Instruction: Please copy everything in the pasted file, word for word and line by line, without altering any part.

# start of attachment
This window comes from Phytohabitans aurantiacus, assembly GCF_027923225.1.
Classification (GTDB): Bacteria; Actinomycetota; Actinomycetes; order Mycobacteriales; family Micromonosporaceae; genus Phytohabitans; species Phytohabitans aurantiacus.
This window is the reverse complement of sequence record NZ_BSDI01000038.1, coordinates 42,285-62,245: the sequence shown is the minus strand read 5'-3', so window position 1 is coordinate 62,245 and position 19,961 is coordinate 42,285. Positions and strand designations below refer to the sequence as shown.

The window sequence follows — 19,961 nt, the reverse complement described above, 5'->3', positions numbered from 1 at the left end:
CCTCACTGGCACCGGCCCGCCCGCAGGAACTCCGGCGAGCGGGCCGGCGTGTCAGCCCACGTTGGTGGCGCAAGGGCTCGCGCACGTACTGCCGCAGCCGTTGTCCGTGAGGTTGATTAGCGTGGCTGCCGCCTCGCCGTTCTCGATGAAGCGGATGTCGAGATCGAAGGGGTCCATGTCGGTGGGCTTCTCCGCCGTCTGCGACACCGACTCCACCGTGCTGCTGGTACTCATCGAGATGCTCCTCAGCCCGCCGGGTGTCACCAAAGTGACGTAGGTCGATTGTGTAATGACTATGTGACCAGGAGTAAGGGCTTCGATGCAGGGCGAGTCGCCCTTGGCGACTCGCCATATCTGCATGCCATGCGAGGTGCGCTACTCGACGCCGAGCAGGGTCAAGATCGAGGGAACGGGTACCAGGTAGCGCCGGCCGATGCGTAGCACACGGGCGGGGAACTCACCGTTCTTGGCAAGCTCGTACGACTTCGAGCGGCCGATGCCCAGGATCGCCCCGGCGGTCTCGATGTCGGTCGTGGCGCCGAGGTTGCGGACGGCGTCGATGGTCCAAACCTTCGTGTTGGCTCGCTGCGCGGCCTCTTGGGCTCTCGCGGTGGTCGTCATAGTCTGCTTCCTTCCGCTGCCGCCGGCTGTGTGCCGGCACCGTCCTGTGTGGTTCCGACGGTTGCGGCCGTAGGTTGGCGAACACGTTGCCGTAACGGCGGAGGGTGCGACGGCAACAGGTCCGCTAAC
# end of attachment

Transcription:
This window comes from Phytohabitans aurantiacus, assembly GCF_027923225.1.
Classification (GTDB): Bacteria; Actinomycetota; Actinomycetes; order Mycobacteriales; family Micromonosporaceae; genus Phytohabitans; species Phytohabitans aurantiacus.
This window is the reverse complement of sequence record NZ_BSDI01000038.1, coordinates 42,285-62,245: the sequence shown is the minus strand read 5'-3', so window position 1 is coordinate 62,245 and position 19,961 is coordinate 42,285. Positions and strand designations below refer to the sequence as shown.

The window sequence follows — 19,961 nt, the reverse complement described above, 5'->3', positions numbered from 1 at the left end:
CCTCACTGGCACCGGCCCGCCCGCAGGAACTCCGGCGAGCGGGCCGGCGTGTCAGCCCACGTTGGTGGCGCAAGGGCTCGCGCACGTACTGCCGCAGCCGTTGTCCGTGAGGTTGATTAGCGTGGCTGCCGCCTCGCCGTTCTCGATGAAGCGGATGTCGAGATCGAAGGGGTCCATGTCGGTGGGCTTCTCCGCCGTCTGCGACACCGACTCCACCGTGCTGCTGGTACTCATCGAGATGCTCCTCAGCCCGCCGGGTGTCACCAAAGTGACGTAGGTCGATTGTGTAATGACTATGTGACCAGGAGTAAGGGCTTCGATGCAGGGCGAGTCGCCCTTGGCGACTCGCCATATCTGCATGCCATGCGAGGTGCGCTACTCGACGCCGAGCAGGGTCAAGATCGAGGGAACGGGTACCAGGTAGCGCCGGCCGATGCGTAGCACACGGGCGGGGAACTCACCGTTCTTGGCAAGCTCGTACGACTTCGAGCGGCCGATGCCCAGGATCGCCCCGGCGGTCTCGATGTCGGTCGTGGCGCCGAGGTTGCGGACGGCGTCGATGGTCCAAACCTTCGTGTTGGCTCGCTGCGCGGCCTCTTGGGCTCTCGCGGTGGTCGTCATAGTCTGCTTCCTTCCGCTGCCGCCGGCTGTGTGCCGGCACCGTCCTGTGTGGTTCCGACGGTTGCGGCCGTAGGTTGGCGAACACGTTGCCGTAACGGCGGAGGGTGCGACGGCAACAGGTCCGCTAAC